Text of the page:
For nymphs, it is beneficial to have slightly higher humidity to assist with moulting (more info on nymphs available in the breeding section).
You don't need to provide decorations for your Macleay's spectre, but a couple of branches will likely be appreciated as this species is arboreal, and feels safer off the ground.
This is an incredibly easy species in term of basic maintenance, especially if you line the enclosure with kitchen towel: simply remove the kitchen towel once a week, wipe down the bottom of the enclosure with a damp cloth (if it is a waterproof surface), dry it, then replace the kitchen towel. If you have an egg laying female Macleay's spectre, you'll need to remove eggs as well as poo, which can be a bit fiddly separating them out (but that may simply have been an issue I had due to poorly hands), so this is something to keep in mind.
Due to the nature of their food, particularly in the case of bramble, you might find other insects making a home with your Macleay's spectre whenever you feed them. To my knowledge, these potential "stow aways" are harmless, but I understand that they may be inconvenient, especially if you have house plants; as advised elsewhere in the guide, washing your food plants before feeding will help reduce the risk of encountering these tiny insects and their eggs greatly.
I have had occasions where aphids or other tiny insects have gotten into the enclosure and started crawling over my adult Macleay's spectres; this didn't cause them any problems other than a slight itch which, due to the mobility they have in their legs, they had no issues resolving! I found it fascinating to observe one of these gigantic insects scratching itself.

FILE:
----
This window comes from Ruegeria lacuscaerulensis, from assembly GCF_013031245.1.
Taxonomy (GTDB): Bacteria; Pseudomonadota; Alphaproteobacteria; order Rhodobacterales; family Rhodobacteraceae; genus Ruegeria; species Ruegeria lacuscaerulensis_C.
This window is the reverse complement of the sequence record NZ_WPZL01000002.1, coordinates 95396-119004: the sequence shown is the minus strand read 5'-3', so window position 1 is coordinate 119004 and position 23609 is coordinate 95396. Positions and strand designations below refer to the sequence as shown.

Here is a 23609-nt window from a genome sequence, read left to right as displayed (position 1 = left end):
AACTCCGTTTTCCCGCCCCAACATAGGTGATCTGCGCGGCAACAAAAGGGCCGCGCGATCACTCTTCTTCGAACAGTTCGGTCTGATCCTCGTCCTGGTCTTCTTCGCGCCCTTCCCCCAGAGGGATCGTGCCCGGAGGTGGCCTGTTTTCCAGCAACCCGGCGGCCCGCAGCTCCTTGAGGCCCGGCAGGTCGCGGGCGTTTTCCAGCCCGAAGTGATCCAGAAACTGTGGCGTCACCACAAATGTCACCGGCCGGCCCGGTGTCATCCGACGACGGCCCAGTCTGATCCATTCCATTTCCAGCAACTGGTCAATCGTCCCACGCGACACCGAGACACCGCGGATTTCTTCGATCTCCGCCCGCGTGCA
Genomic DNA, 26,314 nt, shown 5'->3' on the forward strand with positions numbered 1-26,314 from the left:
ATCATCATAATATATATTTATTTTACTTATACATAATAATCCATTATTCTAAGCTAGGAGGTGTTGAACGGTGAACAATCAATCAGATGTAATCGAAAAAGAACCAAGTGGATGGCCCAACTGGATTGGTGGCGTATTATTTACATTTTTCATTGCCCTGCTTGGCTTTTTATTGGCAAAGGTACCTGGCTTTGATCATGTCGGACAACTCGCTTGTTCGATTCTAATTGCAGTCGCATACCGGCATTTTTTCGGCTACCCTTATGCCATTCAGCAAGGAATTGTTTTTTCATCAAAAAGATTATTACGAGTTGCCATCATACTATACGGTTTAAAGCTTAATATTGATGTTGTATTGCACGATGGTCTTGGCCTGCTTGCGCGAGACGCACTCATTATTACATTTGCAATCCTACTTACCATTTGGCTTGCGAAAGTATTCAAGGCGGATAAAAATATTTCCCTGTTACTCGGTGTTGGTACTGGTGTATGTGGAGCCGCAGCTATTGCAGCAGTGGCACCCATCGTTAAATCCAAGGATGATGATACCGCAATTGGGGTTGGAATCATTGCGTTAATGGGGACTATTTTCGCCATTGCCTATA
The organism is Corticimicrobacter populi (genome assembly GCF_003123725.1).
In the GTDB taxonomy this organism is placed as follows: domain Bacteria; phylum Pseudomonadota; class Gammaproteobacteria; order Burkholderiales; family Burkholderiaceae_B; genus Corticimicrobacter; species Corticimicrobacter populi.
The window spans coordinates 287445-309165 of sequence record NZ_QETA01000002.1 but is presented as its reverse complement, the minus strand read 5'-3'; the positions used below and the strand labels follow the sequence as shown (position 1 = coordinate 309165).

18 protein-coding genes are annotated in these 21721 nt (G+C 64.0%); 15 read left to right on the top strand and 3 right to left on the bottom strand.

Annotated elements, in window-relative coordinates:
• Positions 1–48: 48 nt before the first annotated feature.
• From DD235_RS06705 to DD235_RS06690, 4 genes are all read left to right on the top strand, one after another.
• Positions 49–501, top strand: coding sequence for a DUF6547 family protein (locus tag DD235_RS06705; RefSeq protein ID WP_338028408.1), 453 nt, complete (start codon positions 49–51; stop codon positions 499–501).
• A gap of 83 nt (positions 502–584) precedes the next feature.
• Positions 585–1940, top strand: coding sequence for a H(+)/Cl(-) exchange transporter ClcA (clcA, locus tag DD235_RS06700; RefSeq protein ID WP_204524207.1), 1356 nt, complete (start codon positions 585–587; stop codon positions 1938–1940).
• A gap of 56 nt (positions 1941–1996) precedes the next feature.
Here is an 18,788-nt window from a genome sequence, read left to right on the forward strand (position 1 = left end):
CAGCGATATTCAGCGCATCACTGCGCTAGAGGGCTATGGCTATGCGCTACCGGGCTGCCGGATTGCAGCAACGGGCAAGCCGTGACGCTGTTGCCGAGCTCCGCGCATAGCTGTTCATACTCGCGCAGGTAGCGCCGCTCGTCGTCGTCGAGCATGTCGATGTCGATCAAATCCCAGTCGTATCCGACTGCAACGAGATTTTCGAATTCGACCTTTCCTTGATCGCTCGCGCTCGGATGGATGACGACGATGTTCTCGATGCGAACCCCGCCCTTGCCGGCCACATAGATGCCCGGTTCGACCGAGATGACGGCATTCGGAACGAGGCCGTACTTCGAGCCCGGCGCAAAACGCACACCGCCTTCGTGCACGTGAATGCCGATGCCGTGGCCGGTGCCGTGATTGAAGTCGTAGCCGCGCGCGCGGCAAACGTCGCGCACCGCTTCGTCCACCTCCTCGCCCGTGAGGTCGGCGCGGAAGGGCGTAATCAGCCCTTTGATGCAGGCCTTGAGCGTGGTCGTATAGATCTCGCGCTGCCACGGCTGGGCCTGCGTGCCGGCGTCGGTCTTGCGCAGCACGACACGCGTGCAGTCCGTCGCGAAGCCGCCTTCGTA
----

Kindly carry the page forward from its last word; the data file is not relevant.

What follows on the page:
I would also often encounter caterpillars on my bramble sprigs that would end up undergoing their metamorphosis in the enclosure alongside the stick insects; usually, these would be moth caterpillars but any butterfly caterpillars I encountered I would carefully remove and place outside (as long as it was a local species). If you source your food plants locally, you won't have a problem releasing moths and butterflies that grow in your enclosure but if, for whatever reason, you go far afield to collect food plants and find caterpillars, please try to identify them before releasing them.
The height of your Macleay's spectre enclosure should be at least three times the length of the largest insect (so 30cm tall for a 10cm long insect), this is to allow plenty of room for moulting. The width of your enclosure depends on how many insects you are keeping together; 20cm wide is usually the absolute minimum for a single, adult insect, with 30cm wide suiting a pair very well.
As adults of this species do not moult, you can get away with a slightly shorter enclosure than the typical recommendation but please ensure your insects have plenty of space to climb and keep themselves off the floor, where they will feel threatened. 45cm really is the absolute minimum I would suggest for an adult, but you are free to use your discretion.
This species likes a well-ventilated enclosure and may exhibit health problems if kept too humid; an ideal enclosure is one that is constructed of mesh, perhaps with a single plastic side; butterfly & moth pavilions/pop up enclosures (or even pop up laundry baskets!) are usually fantastic for older Macleay's spectre, especially if they have multiple access points, they are also quite cheap and readily available on sites such as eBay. I advise against using butterfly pavilions that have a single access panel on the very top, as this can make it difficult to remove insects or food stuffs, but it depends on your preferences.
There are a few other options available with various pros and cons; if you would like to read about them, you can do so below. Please note that all of these enclosures offer a more humid environment than a mesh enclosure, but this can be beneficial for nymphs to help them moult.
Plastic tanks are lightweight, cheap and readily available in a variety of sizes and shapes (long, rectangular ones can be sat on end to offer plenty of space for safe moulting); they are usually simple to clean and keep secure as most have clip-on lids that can be easily removed during cleaning with brilliant ventilation built in. They have two major draw-backs: 1) they scratch fairly easily which can look rather awful and 2) they cannot be heated safely using a reptile heating pad due to the warping and the potential for dangerous gasses being released; external heating isn't usually needed for the Macleay's spectre during winter if you heat the room they are kept in, but it's worth keeping in mind that a heat pad can be beneficial.